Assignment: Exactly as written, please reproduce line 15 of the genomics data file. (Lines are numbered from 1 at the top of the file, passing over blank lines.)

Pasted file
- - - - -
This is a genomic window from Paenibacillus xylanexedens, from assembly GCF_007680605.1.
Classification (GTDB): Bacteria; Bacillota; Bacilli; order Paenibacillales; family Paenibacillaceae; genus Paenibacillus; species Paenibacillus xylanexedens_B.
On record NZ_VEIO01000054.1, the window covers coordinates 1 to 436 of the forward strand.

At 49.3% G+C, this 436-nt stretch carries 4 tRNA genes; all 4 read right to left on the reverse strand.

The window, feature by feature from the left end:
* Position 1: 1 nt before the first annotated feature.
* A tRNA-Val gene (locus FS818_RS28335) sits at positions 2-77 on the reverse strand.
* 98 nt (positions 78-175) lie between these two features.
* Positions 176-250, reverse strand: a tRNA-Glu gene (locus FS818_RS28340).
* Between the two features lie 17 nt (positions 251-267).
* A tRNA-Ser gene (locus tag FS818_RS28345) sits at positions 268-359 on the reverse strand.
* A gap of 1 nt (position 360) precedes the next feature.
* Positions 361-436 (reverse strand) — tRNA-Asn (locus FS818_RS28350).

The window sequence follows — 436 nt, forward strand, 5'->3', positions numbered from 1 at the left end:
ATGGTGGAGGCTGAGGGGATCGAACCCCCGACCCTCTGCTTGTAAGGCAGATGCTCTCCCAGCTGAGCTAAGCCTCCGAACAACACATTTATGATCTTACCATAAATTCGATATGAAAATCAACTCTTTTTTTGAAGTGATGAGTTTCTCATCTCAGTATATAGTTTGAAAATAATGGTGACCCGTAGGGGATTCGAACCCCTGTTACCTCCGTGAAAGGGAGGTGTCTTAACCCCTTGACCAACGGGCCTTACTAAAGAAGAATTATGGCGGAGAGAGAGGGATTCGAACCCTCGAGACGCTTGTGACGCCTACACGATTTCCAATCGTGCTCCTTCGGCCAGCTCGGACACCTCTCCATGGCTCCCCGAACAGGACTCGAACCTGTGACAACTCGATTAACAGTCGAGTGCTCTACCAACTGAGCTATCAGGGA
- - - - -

ATGGTGGAGGCTGAGGGGATCGAACCCCCGACCCTCTGCTTGTAAGGCAGATGCTCTCCCAGCTGAGCTAAGCCTCCGAACAACACATTTATGATCTTACCATAAATTCGATATGAAAATCAACTCTTTTTTTGAAGTGATGAGTTTCTCATCTCAGTATATAGTTTGAAAATAATGGTGACCCGTAGGGGATTCGAACCCCTGTTACCTCCGTGAAAGGGAGGTGTCTTAACCCCTTGACCAACGGGCCTTACTAAAGAAGAATTATGGCGGAGAGAGAGGGATTCGAACCCTCGAGACGCTTGTGACGCCTACACGATTTCCAATCGTGCTCCTTCGGCCAGCTCGGACACCTCTCCATGGCTCCCCGAACAGGACTCGAACCTGTGACAACTCGATTAACAGTCGAGTGCTCTACCAACTGAGCTATCAGGGA